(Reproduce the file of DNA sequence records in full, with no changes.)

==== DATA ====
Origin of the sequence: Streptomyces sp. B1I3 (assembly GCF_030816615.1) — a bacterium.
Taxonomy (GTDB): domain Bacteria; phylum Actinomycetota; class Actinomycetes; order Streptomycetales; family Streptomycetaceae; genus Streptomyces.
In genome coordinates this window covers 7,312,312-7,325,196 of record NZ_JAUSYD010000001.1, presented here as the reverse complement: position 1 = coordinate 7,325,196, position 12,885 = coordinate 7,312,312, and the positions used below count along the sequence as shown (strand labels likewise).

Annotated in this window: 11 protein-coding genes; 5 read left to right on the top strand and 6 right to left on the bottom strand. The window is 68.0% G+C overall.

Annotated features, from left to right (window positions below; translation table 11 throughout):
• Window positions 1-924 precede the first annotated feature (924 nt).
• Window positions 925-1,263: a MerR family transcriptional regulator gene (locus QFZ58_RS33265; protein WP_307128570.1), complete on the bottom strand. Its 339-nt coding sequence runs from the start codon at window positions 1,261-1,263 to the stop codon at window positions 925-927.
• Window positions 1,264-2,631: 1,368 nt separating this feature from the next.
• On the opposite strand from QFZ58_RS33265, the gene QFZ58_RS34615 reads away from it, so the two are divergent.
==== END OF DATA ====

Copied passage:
Origin of the sequence: Streptomyces sp. B1I3 (assembly GCF_030816615.1) — a bacterium.
Taxonomy (GTDB): domain Bacteria; phylum Actinomycetota; class Actinomycetes; order Streptomycetales; family Streptomycetaceae; genus Streptomyces.
In genome coordinates this window covers 7,312,312-7,325,196 of record NZ_JAUSYD010000001.1, presented here as the reverse complement: position 1 = coordinate 7,325,196, position 12,885 = coordinate 7,312,312, and the positions used below count along the sequence as shown (strand labels likewise).

Annotated in this window: 11 protein-coding genes; 5 read left to right on the top strand and 6 right to left on the bottom strand. The window is 68.0% G+C overall.

Annotated features, from left to right (window positions below; translation table 11 throughout):
• Window positions 1-924 precede the first annotated feature (924 nt).
• Window positions 925-1,263: a MerR family transcriptional regulator gene (locus QFZ58_RS33265; protein WP_307128570.1), complete on the bottom strand. Its 339-nt coding sequence runs from the start codon at window positions 1,261-1,263 to the stop codon at window positions 925-927.
• Window positions 1,264-2,631: 1,368 nt separating this feature from the next.
• On the opposite strand from QFZ58_RS33265, the gene QFZ58_RS34615 reads away from it, so the two are divergent.